Garden

Bulb flowers

Bulb flowers


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Bulb flowers


The bulb plants are part of the Liliaceae family, and have the characteristic of producing flowers. We focus on the description of two typical plants that are the allium and the onion. Both produce inflorescences used for various manipulations and ornamental compositions. Allium is a plant that grows spontaneously in cool and humid areas, carries small white starry flowers gathered together in the shape of an umbrella on a long-limbed stem that bloom in the months from April to June. Due to its fairly decorative flowering, it can also be used to acclimatize and cultivate in the gardens of hill towns, on balconies or terraces with a cool climate and moist soils, placing them in semi-shaded exposure. Its leaves can be consumed as a vegetable. Wild Allium species can also be used to season tasty foods. This is distinguished in two groups according to the color of the bulbs: white or pink. About 280 species and numerous varieties belong to this family, divided between edible and ornamental plants. The leaves have an elliptical shape, of a beautiful bright green and at the end of the stem the small flowers are grouped. Allium cepa, better known as onion, is also a plant that produces inflorescences. These have a pinkish purple or whitish color also grouped at the end of a light green stem. Most of these flowers are often used for decorative purposes as their substantial differences can be exploited in terms of colors that are never the same and above all characterized by different shapes and sizes.

Grow flower bulbs



The many varieties of flower bulbs grown as vegetables are sown in spring or autumn; then the seedlings are transplanted once they have developed into a sandy, permeable, light and peat-rich soil. Often to encourage good flowering, for those who intend to use them as such, it is advisable to twist the scape without breaking it to favor the bulging of the bulb. These types of inflorescences require constant and abundant watering especially in the development phase and any harvesting must be carried out in the late summer. The bulbs are buried at a depth of about four or five centimeters distant from each other at least about ten centimeters. The transplant can be carried out in jars or crates as soon as the stem has already been developed by removing it from the soil with the bulb intact to facilitate rapid re-flowering.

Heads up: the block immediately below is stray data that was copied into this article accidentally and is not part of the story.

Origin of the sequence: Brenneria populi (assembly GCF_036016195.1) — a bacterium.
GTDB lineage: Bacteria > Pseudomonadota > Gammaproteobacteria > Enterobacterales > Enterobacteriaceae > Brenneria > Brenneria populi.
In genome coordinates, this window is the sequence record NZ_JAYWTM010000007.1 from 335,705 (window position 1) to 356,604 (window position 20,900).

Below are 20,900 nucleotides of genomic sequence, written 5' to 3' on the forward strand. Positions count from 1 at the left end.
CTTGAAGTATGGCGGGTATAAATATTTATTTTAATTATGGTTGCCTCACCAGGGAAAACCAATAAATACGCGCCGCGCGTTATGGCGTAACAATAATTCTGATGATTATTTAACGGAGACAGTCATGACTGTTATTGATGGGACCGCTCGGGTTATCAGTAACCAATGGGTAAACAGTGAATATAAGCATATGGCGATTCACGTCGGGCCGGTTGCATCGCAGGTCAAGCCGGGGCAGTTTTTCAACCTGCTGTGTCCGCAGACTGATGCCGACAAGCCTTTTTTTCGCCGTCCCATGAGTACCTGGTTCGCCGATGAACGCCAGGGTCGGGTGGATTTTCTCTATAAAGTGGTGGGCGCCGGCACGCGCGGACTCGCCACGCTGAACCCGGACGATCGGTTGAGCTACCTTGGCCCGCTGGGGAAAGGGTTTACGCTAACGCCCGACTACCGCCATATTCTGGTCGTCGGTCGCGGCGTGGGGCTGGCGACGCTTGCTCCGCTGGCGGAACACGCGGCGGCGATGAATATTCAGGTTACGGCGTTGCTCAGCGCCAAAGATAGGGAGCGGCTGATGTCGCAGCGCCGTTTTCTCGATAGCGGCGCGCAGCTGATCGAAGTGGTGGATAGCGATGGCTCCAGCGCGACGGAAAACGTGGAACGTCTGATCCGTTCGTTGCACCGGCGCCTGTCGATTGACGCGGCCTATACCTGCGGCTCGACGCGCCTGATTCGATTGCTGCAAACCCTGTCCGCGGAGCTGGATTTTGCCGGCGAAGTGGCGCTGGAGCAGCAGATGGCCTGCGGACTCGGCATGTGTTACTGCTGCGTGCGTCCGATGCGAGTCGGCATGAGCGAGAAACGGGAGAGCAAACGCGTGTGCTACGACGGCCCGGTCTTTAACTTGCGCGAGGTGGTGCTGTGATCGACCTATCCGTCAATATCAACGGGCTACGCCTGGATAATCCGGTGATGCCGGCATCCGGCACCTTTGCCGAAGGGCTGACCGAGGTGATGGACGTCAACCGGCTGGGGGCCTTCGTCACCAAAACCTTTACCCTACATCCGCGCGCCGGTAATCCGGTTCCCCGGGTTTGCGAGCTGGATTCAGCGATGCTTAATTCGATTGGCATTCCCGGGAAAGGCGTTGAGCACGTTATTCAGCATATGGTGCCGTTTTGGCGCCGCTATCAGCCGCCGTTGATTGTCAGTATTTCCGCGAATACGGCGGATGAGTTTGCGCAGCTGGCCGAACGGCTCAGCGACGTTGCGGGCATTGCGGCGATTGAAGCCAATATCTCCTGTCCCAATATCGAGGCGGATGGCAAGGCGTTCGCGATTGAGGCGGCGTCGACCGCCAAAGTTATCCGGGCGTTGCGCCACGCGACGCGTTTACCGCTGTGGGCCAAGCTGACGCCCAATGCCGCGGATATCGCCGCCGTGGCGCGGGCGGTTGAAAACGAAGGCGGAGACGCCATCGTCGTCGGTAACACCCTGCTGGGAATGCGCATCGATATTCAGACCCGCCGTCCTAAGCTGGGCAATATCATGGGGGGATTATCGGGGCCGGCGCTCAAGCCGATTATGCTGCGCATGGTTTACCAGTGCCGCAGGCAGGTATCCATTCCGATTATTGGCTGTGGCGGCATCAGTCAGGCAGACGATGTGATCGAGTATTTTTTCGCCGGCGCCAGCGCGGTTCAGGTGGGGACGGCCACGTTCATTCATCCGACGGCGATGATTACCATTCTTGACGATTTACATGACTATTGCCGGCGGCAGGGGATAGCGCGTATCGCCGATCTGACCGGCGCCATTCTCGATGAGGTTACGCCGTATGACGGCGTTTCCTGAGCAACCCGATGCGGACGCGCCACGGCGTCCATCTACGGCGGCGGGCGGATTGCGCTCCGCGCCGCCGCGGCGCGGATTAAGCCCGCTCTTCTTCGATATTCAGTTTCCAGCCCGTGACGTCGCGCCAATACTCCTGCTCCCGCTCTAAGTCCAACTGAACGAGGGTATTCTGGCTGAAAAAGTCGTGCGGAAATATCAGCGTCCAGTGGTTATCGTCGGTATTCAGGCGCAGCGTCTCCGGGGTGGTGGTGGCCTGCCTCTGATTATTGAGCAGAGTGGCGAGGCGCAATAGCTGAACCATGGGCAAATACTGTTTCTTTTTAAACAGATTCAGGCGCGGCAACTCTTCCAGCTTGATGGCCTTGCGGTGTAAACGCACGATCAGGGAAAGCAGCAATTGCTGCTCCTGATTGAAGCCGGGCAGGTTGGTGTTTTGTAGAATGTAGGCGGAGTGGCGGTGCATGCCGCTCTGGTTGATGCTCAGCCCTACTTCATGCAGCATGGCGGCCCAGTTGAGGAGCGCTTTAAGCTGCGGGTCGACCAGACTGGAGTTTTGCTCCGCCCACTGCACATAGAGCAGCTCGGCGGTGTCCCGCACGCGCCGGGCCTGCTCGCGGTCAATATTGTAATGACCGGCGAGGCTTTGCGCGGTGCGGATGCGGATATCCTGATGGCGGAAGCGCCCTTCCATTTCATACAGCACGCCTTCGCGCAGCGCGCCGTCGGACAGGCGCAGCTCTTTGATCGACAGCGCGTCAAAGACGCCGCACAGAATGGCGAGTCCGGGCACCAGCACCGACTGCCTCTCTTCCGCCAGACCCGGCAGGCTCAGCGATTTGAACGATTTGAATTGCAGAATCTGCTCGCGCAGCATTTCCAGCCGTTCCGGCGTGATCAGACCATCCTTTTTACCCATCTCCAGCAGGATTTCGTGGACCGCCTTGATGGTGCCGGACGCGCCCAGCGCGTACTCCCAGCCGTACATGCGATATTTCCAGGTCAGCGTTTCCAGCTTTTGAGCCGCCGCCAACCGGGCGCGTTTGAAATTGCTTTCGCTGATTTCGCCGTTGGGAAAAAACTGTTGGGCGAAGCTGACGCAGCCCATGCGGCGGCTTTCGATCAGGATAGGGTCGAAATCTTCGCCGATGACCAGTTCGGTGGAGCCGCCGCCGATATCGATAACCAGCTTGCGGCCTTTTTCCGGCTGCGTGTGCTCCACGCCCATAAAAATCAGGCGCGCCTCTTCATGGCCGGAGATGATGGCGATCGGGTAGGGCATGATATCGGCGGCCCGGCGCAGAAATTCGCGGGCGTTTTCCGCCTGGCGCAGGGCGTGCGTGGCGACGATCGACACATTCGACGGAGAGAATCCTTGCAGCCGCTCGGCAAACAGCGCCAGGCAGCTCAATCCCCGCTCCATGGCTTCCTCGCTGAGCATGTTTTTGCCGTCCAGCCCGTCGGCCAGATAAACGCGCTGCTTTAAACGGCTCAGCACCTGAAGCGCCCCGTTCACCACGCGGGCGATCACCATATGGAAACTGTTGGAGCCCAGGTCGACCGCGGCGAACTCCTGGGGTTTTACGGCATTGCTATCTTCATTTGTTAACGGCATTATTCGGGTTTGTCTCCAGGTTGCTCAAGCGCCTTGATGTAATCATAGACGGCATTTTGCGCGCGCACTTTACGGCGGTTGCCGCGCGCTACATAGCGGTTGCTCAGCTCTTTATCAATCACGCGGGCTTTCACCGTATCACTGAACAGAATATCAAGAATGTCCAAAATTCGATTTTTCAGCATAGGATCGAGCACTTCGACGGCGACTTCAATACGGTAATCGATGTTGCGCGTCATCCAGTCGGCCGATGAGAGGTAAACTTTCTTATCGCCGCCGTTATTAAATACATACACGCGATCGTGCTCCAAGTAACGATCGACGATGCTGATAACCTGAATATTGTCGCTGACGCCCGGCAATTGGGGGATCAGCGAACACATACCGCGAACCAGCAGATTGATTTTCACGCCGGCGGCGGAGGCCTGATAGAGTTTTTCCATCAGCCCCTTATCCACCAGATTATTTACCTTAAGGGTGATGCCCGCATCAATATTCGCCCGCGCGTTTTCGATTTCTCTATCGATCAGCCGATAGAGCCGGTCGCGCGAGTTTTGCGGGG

Curative use of flower bulbs



Bulb flowers produced from allium and onion are widely used in medicine. Both have a pungent odor and are very useful for treating calluses, high blood pressure, rheumatic pains and above all the former is an excellent vermifuge. The use is that of the bulb not yet sprouted extractable in the months of June or July when they reach their maximum splendor. For the care of the calluses, just pour in a bowl a tablespoon of olive oil and two or three cloves of the allium bulbs and their flowers, crushed and cut into small pieces so as to obtain a pulp possibly with the addition of other cloves to avoid it being too liquid. All the preparation will become easy if a mortar is used. Once the ointment is obtained, it is necessary to spread a little on the callous part and wrap it with a very clean bandage. After a few hours make a foot bath, rinse and apply the ointment again. The part will soften and with the help of warm baths and a small scissors or a nail file it will be easy to remove the callus that will not bother you anymore. Allium flowers together with the clove of the bulbs are indicated to prepare poultices for rheumatic pains.

Bulb flowers: Food use of flower bulbs



Bulb flowers beyond ornamental use can be used for a variety of foods. The regional gastronomies of Tuscany and Liguria are packed with recipes that use allium. It is in fact a formidable disinfectant of the digestive system and is therefore very useful if used raw, chopped or sliced, in all salads. In Romagna it is used fresh for a wonderful soup. Four stalks are peeled, put to boil in a meat broth, with the addition of bay leaves, rosemary, sage, clove and cinnamon. After about twenty minutes of cooking it is passed through a sieve and served with toasted croutons and a drizzle of raw oil. Also the onion is indicated for different culinary uses. It can be eaten raw or cooked and can flavor different types of vegetables and salads. The flowers are also edible and together with the bulb they provide an excellent ingredient for flavoring different dishes.



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